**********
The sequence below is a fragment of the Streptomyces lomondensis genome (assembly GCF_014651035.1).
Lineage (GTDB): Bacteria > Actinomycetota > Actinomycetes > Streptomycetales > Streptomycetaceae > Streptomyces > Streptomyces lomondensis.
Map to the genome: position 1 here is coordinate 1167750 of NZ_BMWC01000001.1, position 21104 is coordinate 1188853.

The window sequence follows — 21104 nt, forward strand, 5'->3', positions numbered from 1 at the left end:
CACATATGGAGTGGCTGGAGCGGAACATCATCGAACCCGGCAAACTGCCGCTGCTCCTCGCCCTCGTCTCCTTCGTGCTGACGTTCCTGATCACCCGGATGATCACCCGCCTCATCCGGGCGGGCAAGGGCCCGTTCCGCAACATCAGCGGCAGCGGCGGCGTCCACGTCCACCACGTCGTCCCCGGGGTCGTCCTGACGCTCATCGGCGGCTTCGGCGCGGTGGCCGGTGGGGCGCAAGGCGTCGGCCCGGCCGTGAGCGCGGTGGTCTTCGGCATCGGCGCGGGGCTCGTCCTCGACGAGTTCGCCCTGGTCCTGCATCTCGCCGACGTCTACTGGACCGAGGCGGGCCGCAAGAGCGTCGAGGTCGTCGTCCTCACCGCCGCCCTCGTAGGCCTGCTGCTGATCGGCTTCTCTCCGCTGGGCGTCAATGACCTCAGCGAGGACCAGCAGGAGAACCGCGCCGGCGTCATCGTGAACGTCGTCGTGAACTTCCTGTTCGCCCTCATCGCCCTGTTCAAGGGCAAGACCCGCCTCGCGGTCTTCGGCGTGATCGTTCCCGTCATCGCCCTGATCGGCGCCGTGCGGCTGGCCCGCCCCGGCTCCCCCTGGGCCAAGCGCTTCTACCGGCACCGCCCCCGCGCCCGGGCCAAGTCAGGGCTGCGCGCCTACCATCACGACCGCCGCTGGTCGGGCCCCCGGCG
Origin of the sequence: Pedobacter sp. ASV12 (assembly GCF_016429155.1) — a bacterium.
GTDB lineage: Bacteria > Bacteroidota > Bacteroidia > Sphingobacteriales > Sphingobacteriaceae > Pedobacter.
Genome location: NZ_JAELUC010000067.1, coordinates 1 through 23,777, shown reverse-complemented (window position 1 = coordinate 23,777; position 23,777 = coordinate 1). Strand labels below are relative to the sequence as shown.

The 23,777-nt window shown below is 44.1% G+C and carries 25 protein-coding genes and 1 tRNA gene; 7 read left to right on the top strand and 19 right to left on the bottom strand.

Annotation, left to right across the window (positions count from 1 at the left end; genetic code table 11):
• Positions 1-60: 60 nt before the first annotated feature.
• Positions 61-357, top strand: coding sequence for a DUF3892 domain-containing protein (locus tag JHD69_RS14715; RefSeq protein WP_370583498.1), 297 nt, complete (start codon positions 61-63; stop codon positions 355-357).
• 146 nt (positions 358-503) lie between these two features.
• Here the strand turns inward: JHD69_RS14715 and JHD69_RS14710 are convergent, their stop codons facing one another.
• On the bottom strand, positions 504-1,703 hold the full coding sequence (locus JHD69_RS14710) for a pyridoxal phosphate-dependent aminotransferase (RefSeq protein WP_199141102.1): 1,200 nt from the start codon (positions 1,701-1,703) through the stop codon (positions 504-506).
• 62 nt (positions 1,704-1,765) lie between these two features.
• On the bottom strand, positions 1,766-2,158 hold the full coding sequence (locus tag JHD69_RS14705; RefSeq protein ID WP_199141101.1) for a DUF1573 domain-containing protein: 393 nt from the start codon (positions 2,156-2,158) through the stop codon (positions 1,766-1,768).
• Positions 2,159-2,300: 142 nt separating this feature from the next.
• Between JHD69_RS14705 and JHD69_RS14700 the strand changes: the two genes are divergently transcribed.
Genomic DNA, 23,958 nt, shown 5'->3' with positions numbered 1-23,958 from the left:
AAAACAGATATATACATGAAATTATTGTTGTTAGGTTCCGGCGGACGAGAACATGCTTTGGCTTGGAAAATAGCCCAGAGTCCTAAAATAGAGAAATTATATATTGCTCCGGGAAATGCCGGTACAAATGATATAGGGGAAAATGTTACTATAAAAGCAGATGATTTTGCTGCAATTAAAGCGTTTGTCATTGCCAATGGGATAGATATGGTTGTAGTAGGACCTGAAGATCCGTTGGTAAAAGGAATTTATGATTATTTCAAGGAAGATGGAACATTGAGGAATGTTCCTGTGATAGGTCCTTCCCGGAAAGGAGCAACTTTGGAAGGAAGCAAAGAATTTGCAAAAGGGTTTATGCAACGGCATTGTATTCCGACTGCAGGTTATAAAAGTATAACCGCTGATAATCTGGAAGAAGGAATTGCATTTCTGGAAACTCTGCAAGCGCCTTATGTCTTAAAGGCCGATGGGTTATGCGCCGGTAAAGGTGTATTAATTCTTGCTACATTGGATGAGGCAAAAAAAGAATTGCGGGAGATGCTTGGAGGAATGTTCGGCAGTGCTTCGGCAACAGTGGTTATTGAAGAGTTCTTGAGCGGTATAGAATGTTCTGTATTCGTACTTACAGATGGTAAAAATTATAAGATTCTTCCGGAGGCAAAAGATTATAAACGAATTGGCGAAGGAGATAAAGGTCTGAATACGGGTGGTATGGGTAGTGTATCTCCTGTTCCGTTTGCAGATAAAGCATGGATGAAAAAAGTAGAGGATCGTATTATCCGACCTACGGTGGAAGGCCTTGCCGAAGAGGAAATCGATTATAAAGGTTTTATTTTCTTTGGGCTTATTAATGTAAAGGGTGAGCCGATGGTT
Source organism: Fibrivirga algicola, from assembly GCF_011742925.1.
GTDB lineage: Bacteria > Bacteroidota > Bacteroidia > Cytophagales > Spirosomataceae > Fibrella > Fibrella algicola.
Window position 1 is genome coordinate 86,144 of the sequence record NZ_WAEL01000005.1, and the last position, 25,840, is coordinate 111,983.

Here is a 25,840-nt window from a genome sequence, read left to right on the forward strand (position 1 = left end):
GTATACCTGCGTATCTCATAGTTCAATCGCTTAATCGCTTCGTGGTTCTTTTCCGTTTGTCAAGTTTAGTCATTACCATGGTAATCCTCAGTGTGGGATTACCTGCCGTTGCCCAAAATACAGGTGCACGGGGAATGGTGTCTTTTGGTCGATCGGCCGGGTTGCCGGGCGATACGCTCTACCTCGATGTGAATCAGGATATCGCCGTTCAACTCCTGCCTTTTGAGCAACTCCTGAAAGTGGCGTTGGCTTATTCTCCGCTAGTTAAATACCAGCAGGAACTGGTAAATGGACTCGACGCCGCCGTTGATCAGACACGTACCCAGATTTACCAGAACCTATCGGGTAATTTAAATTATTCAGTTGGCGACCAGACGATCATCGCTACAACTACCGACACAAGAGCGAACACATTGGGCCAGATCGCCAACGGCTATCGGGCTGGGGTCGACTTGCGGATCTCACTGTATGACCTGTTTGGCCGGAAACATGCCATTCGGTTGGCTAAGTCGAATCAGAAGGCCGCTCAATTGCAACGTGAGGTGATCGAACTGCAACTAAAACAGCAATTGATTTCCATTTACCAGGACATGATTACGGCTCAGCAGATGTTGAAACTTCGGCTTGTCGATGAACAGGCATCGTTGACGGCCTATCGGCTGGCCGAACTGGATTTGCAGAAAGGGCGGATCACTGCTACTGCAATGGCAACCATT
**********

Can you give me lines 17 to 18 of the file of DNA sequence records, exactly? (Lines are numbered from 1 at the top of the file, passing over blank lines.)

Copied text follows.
• On the bottom strand, positions 1,766-2,158 hold the full coding sequence (locus tag JHD69_RS14705; RefSeq protein ID WP_199141101.1) for a DUF1573 domain-containing protein: 393 nt from the start codon (positions 2,156-2,158) through the stop codon (positions 1,766-1,768).
• Positions 2,159-2,300: 142 nt separating this feature from the next.